Mann, Gurinder Singh. Sikhism. (New Jersey: Prentice Hall. 2003).
This book combines more recent research in the area of Sikh studies to make an accurate and comprehensive overview of Sikh history. This book focuses on the founding of the Sikhs, Guru Nanak, the Sikh doctrine, and the ethics of the religion. This book also explores Sikh beliefs, practices, family life, and festivals. After reading this book, the reader comes away with a very solid foundation of knowledge about Sikhs. I would recommend this book to those interested in world religions.
Kalsi, Sewa Singh. Simple Guide to Sikhism. (New York: Paul Norbury. 1999).
This book provides the reader with an informed and unbiased overview of Sikhism. The book describes Sikhism's meanings and myths; it also talks about the practices, rituals, and festivals of Sikhism. This book is a wonderful source of information. The only negative aspect of this book is that there is a lot of the Punjabi language, which is the language that most Sikhs speak.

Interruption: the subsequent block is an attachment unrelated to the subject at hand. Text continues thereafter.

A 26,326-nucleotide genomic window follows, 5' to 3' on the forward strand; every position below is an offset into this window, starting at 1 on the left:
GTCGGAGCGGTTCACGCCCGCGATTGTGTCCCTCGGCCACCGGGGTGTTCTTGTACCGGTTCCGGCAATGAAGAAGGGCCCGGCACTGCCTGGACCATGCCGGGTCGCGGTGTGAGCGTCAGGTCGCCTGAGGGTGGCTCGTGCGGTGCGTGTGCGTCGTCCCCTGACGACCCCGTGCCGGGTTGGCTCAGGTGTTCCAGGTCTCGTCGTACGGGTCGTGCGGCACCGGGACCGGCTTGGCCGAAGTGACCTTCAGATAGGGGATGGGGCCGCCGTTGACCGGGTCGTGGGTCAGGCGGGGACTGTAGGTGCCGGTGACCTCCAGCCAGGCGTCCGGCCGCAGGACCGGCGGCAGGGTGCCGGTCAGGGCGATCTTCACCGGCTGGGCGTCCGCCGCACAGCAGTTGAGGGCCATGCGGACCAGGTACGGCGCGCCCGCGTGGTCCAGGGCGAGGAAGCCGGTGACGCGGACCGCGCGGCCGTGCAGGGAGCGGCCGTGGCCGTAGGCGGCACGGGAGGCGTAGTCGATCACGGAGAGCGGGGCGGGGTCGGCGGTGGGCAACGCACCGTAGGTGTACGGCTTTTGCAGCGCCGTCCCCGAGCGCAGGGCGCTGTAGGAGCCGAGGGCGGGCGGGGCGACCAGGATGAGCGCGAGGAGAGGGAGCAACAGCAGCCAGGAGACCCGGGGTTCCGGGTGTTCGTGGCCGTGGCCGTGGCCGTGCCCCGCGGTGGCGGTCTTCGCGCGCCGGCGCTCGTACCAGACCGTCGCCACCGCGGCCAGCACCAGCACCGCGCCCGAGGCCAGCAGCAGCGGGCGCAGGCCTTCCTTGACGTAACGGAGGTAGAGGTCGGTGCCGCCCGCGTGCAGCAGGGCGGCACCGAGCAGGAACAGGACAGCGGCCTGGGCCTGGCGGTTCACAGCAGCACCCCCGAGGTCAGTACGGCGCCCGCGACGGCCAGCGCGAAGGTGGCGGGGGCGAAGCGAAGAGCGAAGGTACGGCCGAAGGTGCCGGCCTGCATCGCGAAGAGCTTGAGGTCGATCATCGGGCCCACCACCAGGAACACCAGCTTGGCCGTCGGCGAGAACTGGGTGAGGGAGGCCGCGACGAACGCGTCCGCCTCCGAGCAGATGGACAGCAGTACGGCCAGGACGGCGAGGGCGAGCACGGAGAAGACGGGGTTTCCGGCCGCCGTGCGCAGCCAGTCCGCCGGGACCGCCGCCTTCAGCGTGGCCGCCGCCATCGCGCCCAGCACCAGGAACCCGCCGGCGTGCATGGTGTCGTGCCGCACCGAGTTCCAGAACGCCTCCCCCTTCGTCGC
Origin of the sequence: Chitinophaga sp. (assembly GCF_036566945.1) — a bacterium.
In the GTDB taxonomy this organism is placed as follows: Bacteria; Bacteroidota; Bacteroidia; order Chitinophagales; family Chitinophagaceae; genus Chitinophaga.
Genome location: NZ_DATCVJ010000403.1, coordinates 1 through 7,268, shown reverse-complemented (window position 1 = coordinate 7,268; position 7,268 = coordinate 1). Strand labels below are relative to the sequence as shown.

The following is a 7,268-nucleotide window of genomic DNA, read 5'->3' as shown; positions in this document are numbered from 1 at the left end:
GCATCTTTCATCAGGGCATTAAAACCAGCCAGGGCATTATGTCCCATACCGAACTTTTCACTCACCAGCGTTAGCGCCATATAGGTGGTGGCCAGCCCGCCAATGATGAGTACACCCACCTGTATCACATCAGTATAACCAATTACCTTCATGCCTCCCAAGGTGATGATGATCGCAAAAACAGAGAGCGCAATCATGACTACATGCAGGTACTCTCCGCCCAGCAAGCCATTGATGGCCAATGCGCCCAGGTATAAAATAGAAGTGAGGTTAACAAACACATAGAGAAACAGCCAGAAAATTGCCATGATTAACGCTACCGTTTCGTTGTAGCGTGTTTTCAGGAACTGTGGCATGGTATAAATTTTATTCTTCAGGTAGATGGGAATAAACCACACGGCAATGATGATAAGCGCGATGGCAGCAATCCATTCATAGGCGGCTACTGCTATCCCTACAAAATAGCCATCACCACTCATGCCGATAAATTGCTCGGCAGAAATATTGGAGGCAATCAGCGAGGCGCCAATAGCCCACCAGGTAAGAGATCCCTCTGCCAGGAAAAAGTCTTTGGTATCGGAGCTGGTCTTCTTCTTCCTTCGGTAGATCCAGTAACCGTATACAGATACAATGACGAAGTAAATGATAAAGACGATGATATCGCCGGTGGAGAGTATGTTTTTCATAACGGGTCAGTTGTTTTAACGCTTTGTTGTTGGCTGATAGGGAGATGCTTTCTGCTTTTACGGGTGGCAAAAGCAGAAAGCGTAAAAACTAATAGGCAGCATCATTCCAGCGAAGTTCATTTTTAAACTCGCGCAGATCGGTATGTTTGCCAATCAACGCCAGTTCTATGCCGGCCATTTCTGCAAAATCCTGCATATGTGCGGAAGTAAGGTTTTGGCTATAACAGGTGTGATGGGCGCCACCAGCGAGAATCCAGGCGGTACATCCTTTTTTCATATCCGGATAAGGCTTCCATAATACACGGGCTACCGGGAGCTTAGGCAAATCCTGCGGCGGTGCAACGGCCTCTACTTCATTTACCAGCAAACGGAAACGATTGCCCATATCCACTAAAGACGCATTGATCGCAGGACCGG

If you want a general idea of what Sikhism is all about then this is the book for you. This is an excellent source of information for anyone who is hungry for knowledge.
Singh, Charanjit. The Wisdom of Sikhism. (Oxford: Oneworld Publications. 2001).
This book begins by giving the reader a detailed overview on the Sikh religion. The author talks about all of the Sikh gurus, mostly focusing on Guru Nanak, the first Sikh guru, and Guru Gobind Singh, the tenth, and last living guru of the Sikhs. The author talks about everything from the importance of family life to the search for spiritual liberation. This book contains a lot of illustrations showing pictures of the Sikh gurus and some of regular Sikh activity.
Singh, Guninder. Sikhism. (New York: Facts on File,